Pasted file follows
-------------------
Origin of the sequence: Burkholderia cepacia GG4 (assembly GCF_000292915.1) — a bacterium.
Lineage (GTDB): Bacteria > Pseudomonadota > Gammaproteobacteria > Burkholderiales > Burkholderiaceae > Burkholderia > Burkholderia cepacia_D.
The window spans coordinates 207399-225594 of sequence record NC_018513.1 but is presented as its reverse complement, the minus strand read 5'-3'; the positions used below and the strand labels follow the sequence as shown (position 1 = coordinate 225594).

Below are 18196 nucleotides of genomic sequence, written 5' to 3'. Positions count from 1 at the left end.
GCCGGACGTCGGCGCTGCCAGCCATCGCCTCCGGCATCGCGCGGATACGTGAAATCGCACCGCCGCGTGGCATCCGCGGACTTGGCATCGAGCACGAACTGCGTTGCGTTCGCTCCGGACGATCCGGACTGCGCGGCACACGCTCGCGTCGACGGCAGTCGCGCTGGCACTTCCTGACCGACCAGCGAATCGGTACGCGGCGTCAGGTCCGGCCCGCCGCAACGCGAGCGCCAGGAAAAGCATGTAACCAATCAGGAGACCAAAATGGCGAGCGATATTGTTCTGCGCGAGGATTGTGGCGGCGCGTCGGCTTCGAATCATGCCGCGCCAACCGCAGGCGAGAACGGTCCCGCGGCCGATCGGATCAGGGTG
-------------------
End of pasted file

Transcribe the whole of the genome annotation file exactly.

Origin of the sequence: Burkholderia cepacia GG4 (assembly GCF_000292915.1) — a bacterium.
Lineage (GTDB): Bacteria > Pseudomonadota > Gammaproteobacteria > Burkholderiales > Burkholderiaceae > Burkholderia > Burkholderia cepacia_D.
The window spans coordinates 207399-225594 of sequence record NC_018513.1 but is presented as its reverse complement, the minus strand read 5'-3'; the positions used below and the strand labels follow the sequence as shown (position 1 = coordinate 225594).

Below are 18196 nucleotides of genomic sequence, written 5' to 3'. Positions count from 1 at the left end.
GCCGGACGTCGGCGCTGCCAGCCATCGCCTCCGGCATCGCGCGGATACGTGAAATCGCACCGCCGCGTGGCATCCGCGGACTTGGCATCGAGCACGAACTGCGTTGCGTTCGCTCCGGACGATCCGGACTGCGCGGCACACGCTCGCGTCGACGGCAGTCGCGCTGGCACTTCCTGACCGACCAGCGAATCGGTACGCGGCGTCAGGTCCGGCCCGCCGCAACGCGAGCGCCAGGAAAAGCATGTAACCAATCAGGAGACCAAAATGGCGAGCGATATTGTTCTGCGCGAGGATTGTGGCGGCGCGTCGGCTTCGAATCATGCCGCGCCAACCGCAGGCGAGAACGGTCCCGCGGCCGATCGGATCAGGGTG